U.S. Army veteran Ivan Hernandez has been busy during the last six months.
First, he was awarded the 2020 Transition Trucking: Driving for Excellence award and given the keys to a brand-new Kenworth T680 truck. In March, he hired a dispatcher service and opened his own trucking business. And soon, Ivan is launching a YouTube channel dedicated to helping veterans be successful in the trucking industry.
“My whole goal before winning the Transition Trucking award was to use this (recognition program) as a platform to educate transitioning service members on what it looks like to work in the trucking industry,” Ivan told Hiring Our Heroes.
Nominate a Deserving Veteran Today
Since 2016, the U.S. Chamber of Commerce Foundation’s Hiring Our Heroes, Kenworth, and FASTPORT have come together to provide one deserving veteran with a fully-loaded T680 truck through the Transition Trucking: Driving for Excellence award. This annual campaign is part of an overall effort to inspire the hiring of more veterans, National Guard members and reservists into the trucking industry.
The nomination period for the 2021 Transition Trucking award is now open. Employers and credentialing institutions (CDL schools) can nominate up to five rookie drivers. The nomination deadline is 5 p.m. EDT on July 31, 2021.
To be eligible for the Transition Trucking: Driving for Excellence award, a nominee must:
- Be a legal resident of the continental United States
- Be a military veteran/prior service member or a current or former member of the National Guard or Reserves
- Have graduated from a PTDI-certified or NAPFTDS or CVTA member driving training school
- Be a current CDL holder
- Was first employed as a CDL driver between January 1, 2020 and July 31, 2021
- Agree to all the award rules
Award organizers recommend that employers and CDL schools start the application process at least one week before the nomination deadline because the submission process requires written testimonials from the nominators as well as essay question responses from the nominees. To review the essay questions and submission requirements before starting the process on Google Forms, click on “Prepare for Nominating Here” button to download an informational packet.
Each year’s finalists display exceptional success in the trucking industry. Their achievements are tied back to their military training and are examples of what veterans can accomplish after they transition from the military into civilian careers.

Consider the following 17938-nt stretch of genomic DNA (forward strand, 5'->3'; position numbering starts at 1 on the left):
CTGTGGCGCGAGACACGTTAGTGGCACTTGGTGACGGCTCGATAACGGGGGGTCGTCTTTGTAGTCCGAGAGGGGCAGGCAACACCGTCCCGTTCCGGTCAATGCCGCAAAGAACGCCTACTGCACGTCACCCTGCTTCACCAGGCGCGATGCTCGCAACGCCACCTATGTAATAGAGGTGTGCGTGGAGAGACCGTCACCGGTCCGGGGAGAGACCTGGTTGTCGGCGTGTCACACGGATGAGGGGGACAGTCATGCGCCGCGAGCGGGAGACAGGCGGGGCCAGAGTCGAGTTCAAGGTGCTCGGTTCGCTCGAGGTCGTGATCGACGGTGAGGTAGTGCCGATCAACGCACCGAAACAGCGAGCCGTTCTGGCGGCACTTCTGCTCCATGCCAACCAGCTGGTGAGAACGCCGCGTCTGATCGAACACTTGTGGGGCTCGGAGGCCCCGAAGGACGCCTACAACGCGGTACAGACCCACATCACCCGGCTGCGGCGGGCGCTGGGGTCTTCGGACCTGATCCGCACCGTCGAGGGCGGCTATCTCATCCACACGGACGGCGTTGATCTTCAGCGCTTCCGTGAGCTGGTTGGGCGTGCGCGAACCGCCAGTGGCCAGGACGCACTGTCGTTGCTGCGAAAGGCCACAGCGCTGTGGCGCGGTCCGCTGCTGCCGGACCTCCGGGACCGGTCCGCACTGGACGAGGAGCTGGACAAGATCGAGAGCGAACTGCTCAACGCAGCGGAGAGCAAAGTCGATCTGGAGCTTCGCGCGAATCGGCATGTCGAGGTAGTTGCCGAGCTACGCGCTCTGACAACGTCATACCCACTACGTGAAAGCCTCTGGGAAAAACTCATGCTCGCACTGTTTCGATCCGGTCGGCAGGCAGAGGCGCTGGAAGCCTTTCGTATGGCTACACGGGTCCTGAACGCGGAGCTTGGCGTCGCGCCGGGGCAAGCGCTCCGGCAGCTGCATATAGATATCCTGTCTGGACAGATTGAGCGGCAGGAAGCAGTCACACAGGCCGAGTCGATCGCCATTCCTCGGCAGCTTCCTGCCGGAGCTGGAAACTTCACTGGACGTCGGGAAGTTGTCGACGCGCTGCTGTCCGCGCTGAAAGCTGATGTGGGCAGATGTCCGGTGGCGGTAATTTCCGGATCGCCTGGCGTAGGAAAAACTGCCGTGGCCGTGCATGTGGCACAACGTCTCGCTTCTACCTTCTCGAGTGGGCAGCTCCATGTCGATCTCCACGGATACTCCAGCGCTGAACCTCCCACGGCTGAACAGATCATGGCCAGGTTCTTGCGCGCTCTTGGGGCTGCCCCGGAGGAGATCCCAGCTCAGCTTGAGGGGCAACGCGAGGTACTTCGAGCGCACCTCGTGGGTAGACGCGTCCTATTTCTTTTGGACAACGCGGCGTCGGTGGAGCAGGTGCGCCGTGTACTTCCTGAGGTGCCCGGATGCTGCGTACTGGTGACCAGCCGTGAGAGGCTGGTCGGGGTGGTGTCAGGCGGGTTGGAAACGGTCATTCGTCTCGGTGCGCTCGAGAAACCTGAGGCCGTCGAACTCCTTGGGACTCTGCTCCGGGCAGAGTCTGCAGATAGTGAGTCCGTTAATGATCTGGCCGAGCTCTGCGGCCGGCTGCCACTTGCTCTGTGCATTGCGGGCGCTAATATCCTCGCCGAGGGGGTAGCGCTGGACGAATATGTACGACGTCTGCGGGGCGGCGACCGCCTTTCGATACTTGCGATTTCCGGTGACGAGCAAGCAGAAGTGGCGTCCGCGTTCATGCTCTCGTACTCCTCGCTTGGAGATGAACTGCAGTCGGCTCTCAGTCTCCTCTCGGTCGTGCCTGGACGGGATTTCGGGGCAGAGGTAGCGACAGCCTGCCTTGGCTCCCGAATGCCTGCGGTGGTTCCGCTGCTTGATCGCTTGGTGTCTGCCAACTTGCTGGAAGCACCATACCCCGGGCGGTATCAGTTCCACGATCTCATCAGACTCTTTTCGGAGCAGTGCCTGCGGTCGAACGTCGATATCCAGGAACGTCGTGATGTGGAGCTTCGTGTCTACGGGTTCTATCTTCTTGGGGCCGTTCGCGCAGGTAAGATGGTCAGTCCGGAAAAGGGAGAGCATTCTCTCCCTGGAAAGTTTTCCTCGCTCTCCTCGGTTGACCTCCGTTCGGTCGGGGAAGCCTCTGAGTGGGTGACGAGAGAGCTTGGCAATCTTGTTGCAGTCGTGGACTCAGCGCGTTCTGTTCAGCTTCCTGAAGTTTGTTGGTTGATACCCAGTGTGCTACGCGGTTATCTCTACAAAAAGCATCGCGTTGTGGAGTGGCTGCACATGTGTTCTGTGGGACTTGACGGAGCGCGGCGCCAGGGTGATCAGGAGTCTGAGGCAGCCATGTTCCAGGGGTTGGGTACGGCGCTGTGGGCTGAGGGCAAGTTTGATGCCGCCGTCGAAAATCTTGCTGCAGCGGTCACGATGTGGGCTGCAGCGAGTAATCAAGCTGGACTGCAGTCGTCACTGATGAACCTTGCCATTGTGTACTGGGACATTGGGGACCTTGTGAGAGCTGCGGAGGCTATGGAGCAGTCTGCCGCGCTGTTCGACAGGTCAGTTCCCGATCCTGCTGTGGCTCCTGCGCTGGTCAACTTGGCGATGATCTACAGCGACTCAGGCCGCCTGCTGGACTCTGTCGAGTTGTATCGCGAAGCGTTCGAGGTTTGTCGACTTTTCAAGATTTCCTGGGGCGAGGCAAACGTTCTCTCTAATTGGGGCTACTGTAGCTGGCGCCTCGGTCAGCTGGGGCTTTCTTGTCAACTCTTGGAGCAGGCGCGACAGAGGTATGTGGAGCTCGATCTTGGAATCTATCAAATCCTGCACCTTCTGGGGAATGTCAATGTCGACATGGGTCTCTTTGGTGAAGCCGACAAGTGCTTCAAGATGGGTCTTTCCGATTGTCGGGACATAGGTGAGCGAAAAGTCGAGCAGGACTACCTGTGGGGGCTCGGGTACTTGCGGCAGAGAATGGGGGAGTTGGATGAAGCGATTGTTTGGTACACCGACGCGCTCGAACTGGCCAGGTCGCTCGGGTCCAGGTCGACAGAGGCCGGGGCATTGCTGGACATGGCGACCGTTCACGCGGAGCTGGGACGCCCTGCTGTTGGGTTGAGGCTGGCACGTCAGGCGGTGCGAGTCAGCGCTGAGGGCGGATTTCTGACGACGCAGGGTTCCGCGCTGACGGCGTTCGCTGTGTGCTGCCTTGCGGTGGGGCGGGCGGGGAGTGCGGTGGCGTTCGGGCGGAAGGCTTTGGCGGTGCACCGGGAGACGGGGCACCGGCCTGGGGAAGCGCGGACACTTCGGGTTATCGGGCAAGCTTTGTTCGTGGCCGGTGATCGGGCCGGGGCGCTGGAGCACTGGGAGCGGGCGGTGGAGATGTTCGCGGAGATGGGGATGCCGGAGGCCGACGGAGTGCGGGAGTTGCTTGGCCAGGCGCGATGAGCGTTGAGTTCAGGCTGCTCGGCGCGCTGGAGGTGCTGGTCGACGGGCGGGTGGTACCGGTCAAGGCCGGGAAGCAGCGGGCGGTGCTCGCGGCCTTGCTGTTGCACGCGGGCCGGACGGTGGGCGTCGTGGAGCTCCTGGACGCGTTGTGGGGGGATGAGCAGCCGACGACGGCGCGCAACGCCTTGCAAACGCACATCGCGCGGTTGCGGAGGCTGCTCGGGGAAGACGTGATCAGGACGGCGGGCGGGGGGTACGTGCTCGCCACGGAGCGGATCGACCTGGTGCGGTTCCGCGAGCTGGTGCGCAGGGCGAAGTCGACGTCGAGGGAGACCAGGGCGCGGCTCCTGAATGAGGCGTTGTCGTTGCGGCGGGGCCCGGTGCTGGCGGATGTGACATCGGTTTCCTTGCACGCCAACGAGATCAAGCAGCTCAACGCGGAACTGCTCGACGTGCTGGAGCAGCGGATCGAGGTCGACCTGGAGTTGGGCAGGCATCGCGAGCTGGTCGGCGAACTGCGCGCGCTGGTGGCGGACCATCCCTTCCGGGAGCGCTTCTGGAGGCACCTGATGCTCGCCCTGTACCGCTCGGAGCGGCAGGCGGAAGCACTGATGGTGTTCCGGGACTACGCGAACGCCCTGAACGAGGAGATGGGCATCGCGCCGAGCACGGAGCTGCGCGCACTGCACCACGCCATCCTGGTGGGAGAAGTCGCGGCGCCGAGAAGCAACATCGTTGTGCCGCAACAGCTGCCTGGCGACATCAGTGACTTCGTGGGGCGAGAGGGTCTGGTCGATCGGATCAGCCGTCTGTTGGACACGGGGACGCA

The top 10 finalists will be announced in September. After a selection committee selects the top three Transition Trucking finalists, the public has the opportunity to vote for their favorite driver between Oct. 28 and Nov. 11. In December 2021, the winner will drive away in the Kenworth truck and start on the road toward an entrepreneurial career.
“It’s been an amazing experience,” Ivan said when asked about being named the Transition Trucking winner.
What’s Next for Ivan
Ivan’s fascination with logistics started while he was in the Army. He observed the complex tasks of how goods moved from bases in the United States to where he was deployed in Iraq and Afghanistan.
This El Paso, Texas native enlisted in the Army in 1998. As an infantryman, he completed four deployments collectively to Iraq and Afghanistan where his actions resulted in two Bronze Stars and a Purple Heart.
Other notable career highlights include his selection to the Army Master Resiliency Trainer course at Penn State and working as an Army ROTC instructor at Francis Marion University in Florence, South Carolina.
Later, he served as a U.S. senior advisor to the Saudi Arabian National Guard. In this role, he assisted in the development of the first Command General Staff College, a senior level military school, for Saudi Arabian military officers. Ivan retired from the Army in 2019 and graduated from the Roadmaster Drivers School and became a professional truck driver in January 2020.
His YouTube channel, Vets2Trucking.org focuses on the career opportunities available to veterans. Ivan explained that there’s a lot of emphasis on connecting veterans and transitioning service members with the training needed for a CDL license. But once that box is checked, drivers face a “what’s next” question.
“No one knows what’s next,” Ivan said. “For example, these young folks coming into trucking out of the military have so much leadership potential. And if they don’t use it, they will lose it.”
Ivan explained that rookie drivers don’t realize that if they stay with the same company and have a college degree, they don’t have to drive a truck daily for the next 20 years. They could secure a corporate position instead by applying the leadership skills they acquire in the military at that organization.
Before, truck drivers would share knowledge when they met up at a truck stop. Now in the last year, due to social distancing, those information swaps aren’t happening. Ivan’s hope is that Vets2Trucking.org will fill an informational gap. “We (veterans) are used to adapting. We know how to do our research and go to the right person. We need to find that someone who can show us,” Ivan said.